friend. Listen to their story. Value them as God’s crowning creation. Look for ways to serve them, expecting nothing in return and with no strings attached. In so doing, you’re inviting them into the story that God’s writing through you. I’m convinced that people want to plug into something that’s bigger than themselves. Inviting people into your story, showing how your story fits into the broader story of God’s redemption of His people, does just that.

“THAT’S ALL?”

That’s it. Sharing your faith is much less complicated than we (church leaders) often make it. But it’s also much more difficult. Much more engaging. Much more demanding of your time and effort. Much more challenging of your life.

The goal of evangelism isn’t for the person to walk away with the “right” doctrine. Though doctrine is important, it’s not an end in itself.

Right doctrine should

  • drive us to love others more, not less.
  • move us toward people, not away from them.
  • move us to condemn less, and love more. It should propel us toward kindness and patience, breaking our hearts for those far from Christ.
  • drive us to serve others, looking for nothing in return.

“All day long I have held out my hands to a disobedient and contrary people” (Romans 10:21, ESV). All. Day. Long. God’s hands are full of hope, love, mercy, grace, forgiveness, and blessing. He sent His Son to earth to have a relationship with us. Let’s not reduce the beauty and power of that to mere words. To do so rips the truth of its love, grace, and mercy.

Follow Christ. Share your story. Invite people in. It’s that simple.

Without love, truth is …

Obnoxious.

Offensive.

Impersonal.

Insignificant.

Empty

Relationships matter.

Question: 

Have you ever given someone a tract, and seen the heavens instantly open up?

* I originally had this article published in the Fall 2011 edition of Collegiate Magazine (with a couple of minor tweaks here to fit it in as a blog post. To read more, pick up the magazine HERE

** Image credit: CreationSwap user Douglas Shelton

 

 

The most powerful way to encourage attendance

I recently got an invitation to attend a lunch with other like-minded leaders in Nashville. I was invited by the organizer of the event, because apparently “this is an event you’ll like.”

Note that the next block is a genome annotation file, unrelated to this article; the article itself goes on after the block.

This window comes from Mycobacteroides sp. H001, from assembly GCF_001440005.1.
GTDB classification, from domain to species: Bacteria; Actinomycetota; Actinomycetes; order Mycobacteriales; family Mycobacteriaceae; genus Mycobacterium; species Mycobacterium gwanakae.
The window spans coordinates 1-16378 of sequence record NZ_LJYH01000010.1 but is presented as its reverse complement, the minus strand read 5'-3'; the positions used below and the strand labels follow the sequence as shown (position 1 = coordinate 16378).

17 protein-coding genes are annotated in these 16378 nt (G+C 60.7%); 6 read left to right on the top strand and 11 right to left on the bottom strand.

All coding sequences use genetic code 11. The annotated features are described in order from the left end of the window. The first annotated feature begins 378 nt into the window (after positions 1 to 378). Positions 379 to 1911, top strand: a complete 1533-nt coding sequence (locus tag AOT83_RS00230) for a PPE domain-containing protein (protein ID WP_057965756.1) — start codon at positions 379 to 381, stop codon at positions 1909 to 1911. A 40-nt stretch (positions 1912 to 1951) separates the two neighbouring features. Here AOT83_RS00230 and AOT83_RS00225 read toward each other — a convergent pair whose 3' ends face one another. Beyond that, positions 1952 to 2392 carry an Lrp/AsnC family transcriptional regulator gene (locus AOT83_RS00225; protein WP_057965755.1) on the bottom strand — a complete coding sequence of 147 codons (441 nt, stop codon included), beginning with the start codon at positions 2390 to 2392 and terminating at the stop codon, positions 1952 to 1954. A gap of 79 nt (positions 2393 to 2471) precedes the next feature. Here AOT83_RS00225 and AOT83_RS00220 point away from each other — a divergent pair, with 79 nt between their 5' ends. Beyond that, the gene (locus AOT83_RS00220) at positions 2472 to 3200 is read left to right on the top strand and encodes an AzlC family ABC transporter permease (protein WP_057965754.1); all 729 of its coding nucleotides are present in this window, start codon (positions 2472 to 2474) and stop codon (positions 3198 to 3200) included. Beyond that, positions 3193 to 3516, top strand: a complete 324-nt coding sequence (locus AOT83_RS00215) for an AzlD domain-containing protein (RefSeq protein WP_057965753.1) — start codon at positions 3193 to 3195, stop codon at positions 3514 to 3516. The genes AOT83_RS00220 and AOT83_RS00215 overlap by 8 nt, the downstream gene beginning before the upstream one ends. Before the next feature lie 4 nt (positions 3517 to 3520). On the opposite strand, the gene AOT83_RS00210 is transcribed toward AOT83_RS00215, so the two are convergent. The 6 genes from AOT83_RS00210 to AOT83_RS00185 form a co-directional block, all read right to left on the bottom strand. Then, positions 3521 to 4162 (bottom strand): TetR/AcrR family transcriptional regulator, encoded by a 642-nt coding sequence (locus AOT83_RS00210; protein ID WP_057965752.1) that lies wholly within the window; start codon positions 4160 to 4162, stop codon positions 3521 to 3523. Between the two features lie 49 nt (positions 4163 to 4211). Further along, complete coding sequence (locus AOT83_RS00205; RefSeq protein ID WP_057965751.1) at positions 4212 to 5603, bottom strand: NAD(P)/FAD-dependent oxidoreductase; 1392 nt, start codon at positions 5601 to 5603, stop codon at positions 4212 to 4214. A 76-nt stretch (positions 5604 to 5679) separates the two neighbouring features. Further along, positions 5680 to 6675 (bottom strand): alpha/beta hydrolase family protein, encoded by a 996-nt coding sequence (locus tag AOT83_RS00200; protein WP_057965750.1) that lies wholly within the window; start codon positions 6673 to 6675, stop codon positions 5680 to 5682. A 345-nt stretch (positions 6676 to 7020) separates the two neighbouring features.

And I said, “I’ll be there.”

Was the exact same DM (that’s twitter shorthand for a message sent directly to you) sent to (probably) hundreds of other guys?  Yep.

Was it really just a way of getting a bunch of leaders in the same room to promote what they wanted to talk about?  Yeah. (I know, I know…you told us it wasn’t…but be honest)

If I’d gotten the exact same DM from the sponsoring company, would I have gone? Not a chance. *(this is an important marketing tip for churches and businesses.  If I receive an invitation from your corporate account, 99 times out of 100 I’ll ignore it.  Send it from  your personal account and it’ll get at least a second look)

But do you know why I went?

Because I got a personal invite from a real person.

I felt needed. I felt valued.  I felt that this event would be worth my time and effort to attend.

If the parent company had sent the DM, it would’ve felt pushy.  But coming from the person, it felt…personal.

The takeaway

Instead of sending out fliers for your next church event, encourage people to personally ask their friends.

Instead of buying a spot on a billboard to promote your event, encourage word-of-mouth.

Instead of blasting a mass email, encourage people to invite a few of their closest friends on Facebook.

“Personal” is a stronger, more meaningful “ask” than the mass appeal.

Question: Would you be more likely to attend an event if personally invited by someone you trust?

 

 

The quest for the perfect cup of coffee

If you’re in the business of leading people, you must also be in the business of building relationships.

If you’re not, you can forget about having any significant level of influence.

Yesterday, I had a cup of coffee from a Chemex.  You know how long it took between the time I ordered it and the time I took my first sip?

Nearly 12 minutes.

Was I frustrated?

Not a bit.

It was a perfect cup of coffee.  Perfect.  It was clean, smooth, and a bit chocolatey.  Its roasty-ness wasn’t overwhelming, but its flavors deep and rich.

With the Chemex, you don’t just hit a button and watch the magic happen.  You have to stand beside it the whole time it’s brewing, continuing to add more water at just the right time.  Then wait for the percolation to happen.  Then add more water (with a very specific type of kettle) to the areas that are dry, starting with the center and moving out towards the edge.  Until finally, after all of the water has percolated through and the brewing process is complete, you get a decanter full of perfection.  The cup of coffee that comes from the Chemex is truly a work of art.